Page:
Something like GyroHorizon, but MPu-6050 gyro is not stable (we get degrees per second and need integrate to get degrees) so sensor fusion needed, but I think I do not need it while I know vehicle acceleration in pitch direction and total acceleration from MPU-6050...

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Just using Maxima CAS (http://maxima.sourceforge.net/)  to do this all math stuff in 3D space  and simplify solutions.

Looks good B)

Maxima is cool-world acceleration based on pitch (alfa) and roll(beta) while measured in MPU-6050 coords is a=[Ax, Ay, Az] looks like this:


(%i40) a[1]
            cos(alfa) sin(alfa) Ay sin(beta)       sin(alfa) Az cos(beta)
(%o40) [[[- -------------------------------- - -------------------------------
                        2          2                       2          2
            sqrt(1 - sin (alfa) sin (beta))    sqrt(1 - sin (alfa) sin (beta))
                                                              + cos(alfa) Ax]]]
(%i41) a[2]
                   sin (alfa) cos(beta)
(%o41) [[[Ay (-------------------------------
                          2          2
              sqrt(1 - sin (alfa) sin (beta))
               cos (alfa) cos(beta)              cos(alfa) Az sin(beta)
        + -------------------------------) - -------------------------------]]]
                      2          2                       2          2
          sqrt(1 - sin (alfa) sin (beta))    sqrt(1 - sin (alfa) sin (beta))
(%i42) a[3]
              cos (alfa) Ay sin(beta)           cos(alfa) Az cos(beta)
(%o42) [[[------------------------------- + -------------------------------
                      2          2                      2          2
          sqrt(1 - sin (alfa) sin (beta))   sqrt(1 - sin (alfa) sin (beta))
                                                              + sin(alfa) Ax]]]



When checking this by calculating acceleration length: |a|=sqrt(a[1]^2+a[2]^2+a[3]^2) we get something which looks very complicated:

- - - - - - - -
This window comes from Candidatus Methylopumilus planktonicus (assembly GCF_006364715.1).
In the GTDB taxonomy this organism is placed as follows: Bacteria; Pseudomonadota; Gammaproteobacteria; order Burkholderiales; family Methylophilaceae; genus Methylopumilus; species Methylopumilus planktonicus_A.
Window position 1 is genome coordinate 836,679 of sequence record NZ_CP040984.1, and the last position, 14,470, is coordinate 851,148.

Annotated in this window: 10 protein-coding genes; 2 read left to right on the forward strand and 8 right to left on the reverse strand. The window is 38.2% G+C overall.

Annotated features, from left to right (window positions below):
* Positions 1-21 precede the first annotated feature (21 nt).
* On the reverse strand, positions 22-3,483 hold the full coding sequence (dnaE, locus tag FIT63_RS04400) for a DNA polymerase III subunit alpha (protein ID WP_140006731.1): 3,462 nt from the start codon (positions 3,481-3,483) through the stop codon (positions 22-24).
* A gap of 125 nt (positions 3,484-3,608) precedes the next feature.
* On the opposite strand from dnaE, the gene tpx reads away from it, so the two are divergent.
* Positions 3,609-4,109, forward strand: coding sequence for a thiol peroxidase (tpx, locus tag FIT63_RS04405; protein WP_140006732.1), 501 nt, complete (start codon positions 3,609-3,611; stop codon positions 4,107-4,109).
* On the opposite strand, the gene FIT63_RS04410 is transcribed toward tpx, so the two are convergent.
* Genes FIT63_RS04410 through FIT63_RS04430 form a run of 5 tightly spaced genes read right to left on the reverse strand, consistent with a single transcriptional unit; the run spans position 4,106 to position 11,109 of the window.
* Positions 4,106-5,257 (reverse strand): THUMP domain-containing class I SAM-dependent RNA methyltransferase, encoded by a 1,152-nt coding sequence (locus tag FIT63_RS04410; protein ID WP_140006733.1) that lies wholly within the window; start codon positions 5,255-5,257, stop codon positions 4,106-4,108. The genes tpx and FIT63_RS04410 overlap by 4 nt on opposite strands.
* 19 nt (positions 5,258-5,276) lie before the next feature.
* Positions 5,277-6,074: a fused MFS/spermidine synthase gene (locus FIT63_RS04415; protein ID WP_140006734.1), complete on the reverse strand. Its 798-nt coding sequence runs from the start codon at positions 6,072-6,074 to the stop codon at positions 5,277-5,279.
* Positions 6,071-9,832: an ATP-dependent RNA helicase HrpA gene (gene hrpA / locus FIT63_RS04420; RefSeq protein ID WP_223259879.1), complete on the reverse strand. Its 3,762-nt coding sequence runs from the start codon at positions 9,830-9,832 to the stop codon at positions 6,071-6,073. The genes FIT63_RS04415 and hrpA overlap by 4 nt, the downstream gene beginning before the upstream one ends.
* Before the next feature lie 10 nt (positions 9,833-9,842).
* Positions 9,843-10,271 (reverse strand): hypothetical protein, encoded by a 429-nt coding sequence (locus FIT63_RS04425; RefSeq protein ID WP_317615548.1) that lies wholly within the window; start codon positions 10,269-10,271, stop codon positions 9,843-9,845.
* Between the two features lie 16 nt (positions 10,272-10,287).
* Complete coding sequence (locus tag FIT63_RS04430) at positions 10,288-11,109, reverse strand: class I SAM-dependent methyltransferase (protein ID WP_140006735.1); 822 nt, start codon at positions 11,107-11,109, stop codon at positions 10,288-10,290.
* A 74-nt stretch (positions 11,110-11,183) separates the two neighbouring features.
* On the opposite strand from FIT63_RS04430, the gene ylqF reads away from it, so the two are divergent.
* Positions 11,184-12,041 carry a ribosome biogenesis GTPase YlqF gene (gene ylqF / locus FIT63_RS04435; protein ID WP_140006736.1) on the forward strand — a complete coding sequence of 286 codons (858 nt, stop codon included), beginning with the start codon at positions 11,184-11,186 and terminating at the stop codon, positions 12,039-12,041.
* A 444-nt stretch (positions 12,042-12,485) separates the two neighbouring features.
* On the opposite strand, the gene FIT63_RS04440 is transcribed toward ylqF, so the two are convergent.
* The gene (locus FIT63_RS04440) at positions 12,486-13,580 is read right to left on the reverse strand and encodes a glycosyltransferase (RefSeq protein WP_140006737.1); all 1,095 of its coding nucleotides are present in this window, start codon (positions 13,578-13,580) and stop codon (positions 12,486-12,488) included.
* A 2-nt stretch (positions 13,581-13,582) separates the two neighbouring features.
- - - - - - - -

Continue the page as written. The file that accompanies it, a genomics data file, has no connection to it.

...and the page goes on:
(%i44) len(a);


(%i45) factor(%);

(%o45) [[[sqrt(- (Ax  (- sin (alfa) (sin (alfa) sin (beta) - 1)
      2           2          2
 - cos (alfa) (sin (alfa) sin (beta) - 1))
       2         2       2          2            4          2     2
 + (cos (alfa) Az  + (cos (alfa) sin (alfa) + cos (alfa)) Ay ) sin (beta)
        2            2          2       4              2          2
 + ((sin (alfa) + cos (alfa)) Az  + (sin (alfa) + 2 cos (alfa) sin (alfa)
      4          2     2            2          2
 + cos (alfa)) Ay ) cos (beta))/(sin (alfa) sin (beta) - 1))]]]



However simplyfing in one line of code gives what we expect:


(%i46) trigsimp(%);
                                                 2        2       2
(%o46)                    [[[sqrt(Az  + Ay  + Ax )]]]



So, it looks like that my transformations from unit coords to world coords based on pitch&roll are good B)


Now it is time to add gravity and known in my case acceleration in pitch direction from Hall sensors (a0) and solve for pitch(alfa) and roll(beta) knowing total acceleration Ax, Ay, Az given by MPU-6050 raw outputs and gravity G=9.81 m/s^2 ;)

I assume the only forces significant are gravity and wehicle acceleration in pitch direction a0, then:

a= g+ a0

a,g, and a0 are 3d vectors there.

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Accelerator based equations leads to something like this:


A0 - acceleration in pitch direction

Ax,Ay,Az - raw total acceleration data get from MPU calibrated to have it in [m/s^2] units or [G] then G in those equations above is replaced by 1  [G]

G - 9.81 [m/s^s]

If pitch: alfa=0 [rad] and roll: beta=0 [rad] then those equations leads to solution: A=(Ax=A0, Ay=0, Az= -G ) and it is what we expect, so it looks good and it is time to verify this theory in practice and solve those equations while reading MPU-6050 sensor in realtime environment.


However I'm interested in how DMP code separates Earth acceleration G from total accelaration A=(Ax,Ay,Az) and how accurate is it?

I'm determined to solve those equations above using numerical methods (realtime if possible), while I need to know how it is calculated to maybe fit it better in my case of moveing electric vehicle with known A0 acceleration from its motor Hall sensors than by using DMP or other G estimations.



I've changed my mind and found easier solution using Maxima algebra CAS when mpu is not moveing:


I use asin() while taylor series can be used to obtain nice pitch & roll +/- angles and it can be optimized for speed for smaller pitch & roll angles .

pitch= asin(-Ax/sqrt(Ax*Ax+Ay*Ay+Az*Az) )   [rad]


roll= asin(Ay/(cos(pitch)*sqrt(Ax*Ax+Ay*Ay+Az*Az)) ) [rad]


There similar equations are used by someone else with simply accelerometer coords filter (before calculating pitch & roll ):

Pitch & Roll from Accelerometer


But as we can see, we do not remove gravity, but assume acceleration we got from MPU-6050 is gravity itself if no other accelerations in system..

So, now it is time to add gyro and fuse raw data from MPU-6050.